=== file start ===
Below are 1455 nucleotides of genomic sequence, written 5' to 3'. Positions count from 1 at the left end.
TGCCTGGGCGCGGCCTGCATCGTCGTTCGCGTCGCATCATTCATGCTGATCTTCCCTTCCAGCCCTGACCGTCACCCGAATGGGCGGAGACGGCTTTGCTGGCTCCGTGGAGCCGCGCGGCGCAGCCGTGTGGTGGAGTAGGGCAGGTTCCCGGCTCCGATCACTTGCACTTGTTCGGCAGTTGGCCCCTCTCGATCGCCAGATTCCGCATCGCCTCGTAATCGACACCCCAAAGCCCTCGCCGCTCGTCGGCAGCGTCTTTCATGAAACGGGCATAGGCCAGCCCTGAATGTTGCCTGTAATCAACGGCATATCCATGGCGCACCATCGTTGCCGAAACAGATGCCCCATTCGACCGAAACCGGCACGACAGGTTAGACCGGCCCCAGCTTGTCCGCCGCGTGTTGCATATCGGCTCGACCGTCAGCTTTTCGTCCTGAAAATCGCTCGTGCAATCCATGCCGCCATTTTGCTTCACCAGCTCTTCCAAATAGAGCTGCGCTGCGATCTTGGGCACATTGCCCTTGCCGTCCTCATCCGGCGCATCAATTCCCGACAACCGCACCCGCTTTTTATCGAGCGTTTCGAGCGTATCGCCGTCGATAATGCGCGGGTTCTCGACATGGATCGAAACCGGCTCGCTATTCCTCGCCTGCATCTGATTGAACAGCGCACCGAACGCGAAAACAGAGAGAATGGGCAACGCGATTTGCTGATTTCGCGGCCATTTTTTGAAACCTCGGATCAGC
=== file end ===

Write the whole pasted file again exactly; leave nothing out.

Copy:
Below are 1455 nucleotides of genomic sequence, written 5' to 3'. Positions count from 1 at the left end.
TGCCTGGGCGCGGCCTGCATCGTCGTTCGCGTCGCATCATTCATGCTGATCTTCCCTTCCAGCCCTGACCGTCACCCGAATGGGCGGAGACGGCTTTGCTGGCTCCGTGGAGCCGCGCGGCGCAGCCGTGTGGTGGAGTAGGGCAGGTTCCCGGCTCCGATCACTTGCACTTGTTCGGCAGTTGGCCCCTCTCGATCGCCAGATTCCGCATCGCCTCGTAATCGACACCCCAAAGCCCTCGCCGCTCGTCGGCAGCGTCTTTCATGAAACGGGCATAGGCCAGCCCTGAATGTTGCCTGTAATCAACGGCATATCCATGGCGCACCATCGTTGCCGAAACAGATGCCCCATTCGACCGAAACCGGCACGACAGGTTAGACCGGCCCCAGCTTGTCCGCCGCGTGTTGCATATCGGCTCGACCGTCAGCTTTTCGTCCTGAAAATCGCTCGTGCAATCCATGCCGCCATTTTGCTTCACCAGCTCTTCCAAATAGAGCTGCGCTGCGATCTTGGGCACATTGCCCTTGCCGTCCTCATCCGGCGCATCAATTCCCGACAACCGCACCCGCTTTTTATCGAGCGTTTCGAGCGTATCGCCGTCGATAATGCGCGGGTTCTCGACATGGATCGAAACCGGCTCGCTATTCCTCGCCTGCATCTGATTGAACAGCGCACCGAACGCGAAAACAGAGAGAATGGGCAACGCGATTTGCTGATTTCGCGGCCATTTTTTGAAACCTCGGATCAGC